The facts don’t lie – but our brains do
Understanding “motivated reasoning” is important to seeing the critical role of strategic communication in saving the world (and specifically keeping our ocean and planet healthy, from our perspective). Basically – our preexisting beliefs greatly influence how we interpret the world – including facts one might think were indisputable.
The Science of Why We Don’t Believe Science
If you’re not familiar with the concept of motivated reasoning, or have heard of it but don’t quite get it, this is the article for you. Chris Mooney gives a clear, simple explanation of the phenomenon with lots of interesting real-world examples and tidbits. If you’ve ever found yourself scratching your head and wondering “HOW could there still be people who think climate change isn’t a threat?!” this article should clear it right up.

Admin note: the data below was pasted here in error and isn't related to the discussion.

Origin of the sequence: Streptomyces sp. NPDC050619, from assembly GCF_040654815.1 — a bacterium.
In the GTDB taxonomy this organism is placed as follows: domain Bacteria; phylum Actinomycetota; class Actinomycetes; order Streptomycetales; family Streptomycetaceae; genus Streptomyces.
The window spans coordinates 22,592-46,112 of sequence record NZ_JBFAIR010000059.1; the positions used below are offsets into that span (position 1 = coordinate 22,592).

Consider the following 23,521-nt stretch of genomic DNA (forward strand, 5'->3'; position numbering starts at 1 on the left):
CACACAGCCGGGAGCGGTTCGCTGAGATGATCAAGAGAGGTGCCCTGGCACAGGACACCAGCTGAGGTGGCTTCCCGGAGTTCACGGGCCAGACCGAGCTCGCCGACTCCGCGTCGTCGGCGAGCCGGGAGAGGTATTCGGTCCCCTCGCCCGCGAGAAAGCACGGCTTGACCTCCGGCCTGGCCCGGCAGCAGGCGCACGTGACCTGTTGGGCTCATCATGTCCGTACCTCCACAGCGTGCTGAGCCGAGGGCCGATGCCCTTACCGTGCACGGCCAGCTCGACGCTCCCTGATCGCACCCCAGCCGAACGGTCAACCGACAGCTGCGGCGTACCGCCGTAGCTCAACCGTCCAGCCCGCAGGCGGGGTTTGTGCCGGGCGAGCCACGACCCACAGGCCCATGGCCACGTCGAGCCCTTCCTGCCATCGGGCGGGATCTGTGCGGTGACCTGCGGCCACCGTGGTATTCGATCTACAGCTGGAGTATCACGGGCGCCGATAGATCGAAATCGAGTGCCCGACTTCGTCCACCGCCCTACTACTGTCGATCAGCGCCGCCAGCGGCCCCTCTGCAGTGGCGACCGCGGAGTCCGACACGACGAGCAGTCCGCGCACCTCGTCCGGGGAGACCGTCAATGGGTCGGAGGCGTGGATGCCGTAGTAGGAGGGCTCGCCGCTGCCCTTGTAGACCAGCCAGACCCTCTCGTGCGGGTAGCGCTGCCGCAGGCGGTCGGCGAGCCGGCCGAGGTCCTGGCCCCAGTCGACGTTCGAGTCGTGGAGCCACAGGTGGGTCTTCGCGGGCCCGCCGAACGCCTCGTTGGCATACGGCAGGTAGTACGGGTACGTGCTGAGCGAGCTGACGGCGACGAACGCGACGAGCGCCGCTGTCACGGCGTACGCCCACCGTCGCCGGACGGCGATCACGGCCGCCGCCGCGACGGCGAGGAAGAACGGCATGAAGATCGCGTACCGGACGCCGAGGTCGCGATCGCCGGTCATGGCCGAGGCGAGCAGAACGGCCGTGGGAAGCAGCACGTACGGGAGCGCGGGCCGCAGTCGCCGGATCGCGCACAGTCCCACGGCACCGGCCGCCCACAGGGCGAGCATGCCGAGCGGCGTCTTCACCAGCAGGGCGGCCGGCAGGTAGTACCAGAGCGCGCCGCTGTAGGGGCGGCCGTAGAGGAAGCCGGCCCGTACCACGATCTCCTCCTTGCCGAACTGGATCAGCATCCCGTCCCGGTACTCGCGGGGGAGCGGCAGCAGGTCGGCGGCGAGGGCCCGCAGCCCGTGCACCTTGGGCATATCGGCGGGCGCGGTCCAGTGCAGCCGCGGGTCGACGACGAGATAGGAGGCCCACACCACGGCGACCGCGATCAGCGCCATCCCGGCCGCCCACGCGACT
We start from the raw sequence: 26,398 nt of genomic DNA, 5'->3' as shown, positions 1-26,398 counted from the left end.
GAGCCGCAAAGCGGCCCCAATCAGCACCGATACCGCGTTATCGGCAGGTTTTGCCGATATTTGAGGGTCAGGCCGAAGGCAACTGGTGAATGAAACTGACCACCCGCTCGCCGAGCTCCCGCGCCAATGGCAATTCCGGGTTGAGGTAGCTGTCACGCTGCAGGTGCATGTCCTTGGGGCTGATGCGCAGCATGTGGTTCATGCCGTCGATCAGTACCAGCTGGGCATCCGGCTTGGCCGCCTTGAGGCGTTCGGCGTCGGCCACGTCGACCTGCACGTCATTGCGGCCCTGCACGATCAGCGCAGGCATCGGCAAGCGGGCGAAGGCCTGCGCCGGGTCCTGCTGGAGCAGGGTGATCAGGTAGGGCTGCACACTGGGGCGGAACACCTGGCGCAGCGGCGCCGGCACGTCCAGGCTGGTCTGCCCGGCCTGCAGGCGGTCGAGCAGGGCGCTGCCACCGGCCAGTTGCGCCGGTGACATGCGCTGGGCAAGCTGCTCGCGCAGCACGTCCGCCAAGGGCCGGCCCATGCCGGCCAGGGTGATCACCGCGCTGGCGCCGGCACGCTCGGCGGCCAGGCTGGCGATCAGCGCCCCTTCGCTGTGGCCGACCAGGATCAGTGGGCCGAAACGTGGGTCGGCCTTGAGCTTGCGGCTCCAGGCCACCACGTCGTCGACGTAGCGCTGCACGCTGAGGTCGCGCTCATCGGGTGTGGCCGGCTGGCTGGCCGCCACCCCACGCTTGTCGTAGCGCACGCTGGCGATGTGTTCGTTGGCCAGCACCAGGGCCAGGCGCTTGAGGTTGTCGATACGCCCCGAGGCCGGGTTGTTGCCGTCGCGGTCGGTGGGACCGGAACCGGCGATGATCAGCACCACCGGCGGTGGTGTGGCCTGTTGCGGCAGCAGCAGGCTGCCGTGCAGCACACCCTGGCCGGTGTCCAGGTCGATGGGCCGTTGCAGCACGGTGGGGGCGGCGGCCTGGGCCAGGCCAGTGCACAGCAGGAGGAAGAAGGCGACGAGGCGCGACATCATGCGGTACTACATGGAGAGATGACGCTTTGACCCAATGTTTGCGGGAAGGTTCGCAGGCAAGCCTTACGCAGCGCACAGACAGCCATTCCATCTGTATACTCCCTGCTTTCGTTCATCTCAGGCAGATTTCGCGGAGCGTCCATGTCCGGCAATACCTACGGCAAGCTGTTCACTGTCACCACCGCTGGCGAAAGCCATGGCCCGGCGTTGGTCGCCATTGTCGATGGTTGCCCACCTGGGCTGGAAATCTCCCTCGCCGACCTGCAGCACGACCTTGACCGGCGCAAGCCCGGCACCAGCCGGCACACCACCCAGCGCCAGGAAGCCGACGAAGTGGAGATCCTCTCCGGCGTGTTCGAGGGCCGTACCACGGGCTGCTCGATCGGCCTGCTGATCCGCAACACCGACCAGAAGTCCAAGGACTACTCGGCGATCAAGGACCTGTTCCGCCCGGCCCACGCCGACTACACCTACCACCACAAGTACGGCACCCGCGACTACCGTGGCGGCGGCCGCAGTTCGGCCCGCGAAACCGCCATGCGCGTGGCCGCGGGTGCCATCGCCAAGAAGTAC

Storytelling science illuminates climate views
A new study has a topical and illuminating example of motivated reasoning: a study of about 2,000 people of different environmental/political attitudes showed that people were more easily confused by emotionally charged terms — words for heroes, villains and adjectives such as “scientific expertise,” “environmentalist” and “terrifying” — when the article was framed from a perspective that clashed with their own.
Other thoughts and resources
Other facts you may find useful or interesting (hopefully both!).
Military Report: America Has ‘Misguided’ Fixation With Domestic Drilling
A new report from military leaders calls for resources to be directed towards slowing and mitigating climate change – not securing access to the fossil fuels which have helped drive it.
Most Americans believe climate change is real, but fewer see it as a threat
Distressing new numbers from Pew Research Center: though 69% of Americans agree there is solid evidence of a warming Earth, only 40% see it as a major threat to the US. The global median is 54%.